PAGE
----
We treat films less as sociology, anthropology, and history lessons, than as works of art. A complex task, that. Harder done than said, which is why most schools take the other, easier path.

As mentioned in the note near the top of this page (click here to go there), there have been a number of changes in the Film Studies Masters program as of 2004 and later years that are at odds with what is said elsewhere on this page. Please note the following changes in admissions and scholarships standards and in the program and curriculum:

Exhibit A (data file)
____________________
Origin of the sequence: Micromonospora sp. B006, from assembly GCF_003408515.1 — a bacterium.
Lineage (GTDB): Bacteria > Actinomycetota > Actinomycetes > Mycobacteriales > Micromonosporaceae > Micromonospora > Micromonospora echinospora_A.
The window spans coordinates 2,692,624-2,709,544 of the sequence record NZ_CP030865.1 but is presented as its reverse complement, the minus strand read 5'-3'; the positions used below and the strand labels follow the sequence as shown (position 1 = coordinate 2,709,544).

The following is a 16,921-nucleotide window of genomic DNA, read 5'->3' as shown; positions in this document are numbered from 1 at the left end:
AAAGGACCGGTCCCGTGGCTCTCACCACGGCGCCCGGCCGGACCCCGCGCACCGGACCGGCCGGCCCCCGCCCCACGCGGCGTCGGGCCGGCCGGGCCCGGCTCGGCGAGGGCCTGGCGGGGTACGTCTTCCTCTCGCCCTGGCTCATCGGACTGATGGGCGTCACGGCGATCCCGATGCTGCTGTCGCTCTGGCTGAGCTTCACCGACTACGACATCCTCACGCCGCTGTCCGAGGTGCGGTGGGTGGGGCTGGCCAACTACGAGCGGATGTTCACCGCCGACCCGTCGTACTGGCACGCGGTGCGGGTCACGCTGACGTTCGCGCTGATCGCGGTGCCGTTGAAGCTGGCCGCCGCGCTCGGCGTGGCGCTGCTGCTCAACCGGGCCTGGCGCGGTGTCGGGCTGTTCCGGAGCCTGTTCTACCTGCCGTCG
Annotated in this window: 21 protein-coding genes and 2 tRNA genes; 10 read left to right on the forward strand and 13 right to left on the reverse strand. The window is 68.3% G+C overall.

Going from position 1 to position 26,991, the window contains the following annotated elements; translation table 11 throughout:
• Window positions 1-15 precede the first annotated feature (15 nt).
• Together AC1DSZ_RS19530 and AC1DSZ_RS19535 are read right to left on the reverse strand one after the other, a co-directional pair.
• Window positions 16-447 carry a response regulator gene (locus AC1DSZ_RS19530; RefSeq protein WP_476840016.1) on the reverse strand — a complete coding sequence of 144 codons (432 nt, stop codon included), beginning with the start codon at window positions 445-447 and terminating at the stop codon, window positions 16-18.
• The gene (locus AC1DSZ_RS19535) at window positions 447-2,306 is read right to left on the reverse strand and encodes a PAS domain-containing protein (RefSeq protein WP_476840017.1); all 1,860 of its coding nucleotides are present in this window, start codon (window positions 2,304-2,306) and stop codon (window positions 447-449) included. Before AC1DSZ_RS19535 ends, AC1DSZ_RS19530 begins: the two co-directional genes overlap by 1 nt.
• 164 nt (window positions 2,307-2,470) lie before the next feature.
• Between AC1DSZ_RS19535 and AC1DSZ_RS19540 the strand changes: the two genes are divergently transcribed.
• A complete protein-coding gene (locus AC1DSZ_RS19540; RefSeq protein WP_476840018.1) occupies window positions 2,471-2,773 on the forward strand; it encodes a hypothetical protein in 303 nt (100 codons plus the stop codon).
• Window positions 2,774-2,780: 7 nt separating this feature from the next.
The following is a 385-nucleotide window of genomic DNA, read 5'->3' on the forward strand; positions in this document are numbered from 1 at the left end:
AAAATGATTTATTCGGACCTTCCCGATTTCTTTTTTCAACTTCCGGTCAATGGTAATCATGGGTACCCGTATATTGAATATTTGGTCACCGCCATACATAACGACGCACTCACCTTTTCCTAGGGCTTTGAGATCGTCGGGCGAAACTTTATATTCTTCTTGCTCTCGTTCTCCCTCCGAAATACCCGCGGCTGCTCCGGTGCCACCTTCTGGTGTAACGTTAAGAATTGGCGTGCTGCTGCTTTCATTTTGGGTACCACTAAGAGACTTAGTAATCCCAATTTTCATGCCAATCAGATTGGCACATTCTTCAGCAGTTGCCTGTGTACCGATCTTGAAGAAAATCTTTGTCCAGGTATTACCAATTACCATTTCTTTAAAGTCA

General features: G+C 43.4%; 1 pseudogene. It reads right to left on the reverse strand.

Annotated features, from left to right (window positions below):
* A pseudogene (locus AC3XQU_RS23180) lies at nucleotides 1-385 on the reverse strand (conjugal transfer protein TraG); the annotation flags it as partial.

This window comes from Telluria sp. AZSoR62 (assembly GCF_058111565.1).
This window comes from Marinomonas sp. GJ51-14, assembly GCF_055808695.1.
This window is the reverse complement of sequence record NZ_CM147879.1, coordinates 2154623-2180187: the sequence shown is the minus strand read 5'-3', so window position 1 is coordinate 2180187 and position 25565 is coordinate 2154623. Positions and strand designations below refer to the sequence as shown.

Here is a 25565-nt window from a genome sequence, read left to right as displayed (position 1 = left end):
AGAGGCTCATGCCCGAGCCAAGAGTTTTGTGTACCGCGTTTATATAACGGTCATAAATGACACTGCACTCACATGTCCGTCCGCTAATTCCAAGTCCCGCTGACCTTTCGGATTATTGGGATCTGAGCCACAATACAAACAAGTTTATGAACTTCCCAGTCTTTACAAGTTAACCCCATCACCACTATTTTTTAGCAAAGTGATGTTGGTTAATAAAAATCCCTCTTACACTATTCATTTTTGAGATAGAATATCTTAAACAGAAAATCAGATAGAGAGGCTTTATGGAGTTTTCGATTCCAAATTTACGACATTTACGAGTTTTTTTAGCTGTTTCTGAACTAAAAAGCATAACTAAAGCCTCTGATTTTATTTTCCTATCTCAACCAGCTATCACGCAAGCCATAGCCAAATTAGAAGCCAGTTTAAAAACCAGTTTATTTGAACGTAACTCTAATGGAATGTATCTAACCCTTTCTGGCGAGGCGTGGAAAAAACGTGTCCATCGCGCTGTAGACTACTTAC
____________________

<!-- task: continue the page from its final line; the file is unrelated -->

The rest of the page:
Admission has been made much less selective. In the most recent application cycle, approximately two-thirds of the applicants to the Film Studies program were admitted.

The size of each entering Film Studies graduate class has been increased. Two to three times the number of students who previously matriculated are now being enrolled in the program.

In contradiction to what is asserted at the end of the reply to the preceding letter, more mainstream films and Hollywood "blockbusters" are now being screened and a "sociological/ideological/historical/cultural studies" approach to understanding film is being taken in many courses.


Dear Mr. Carney,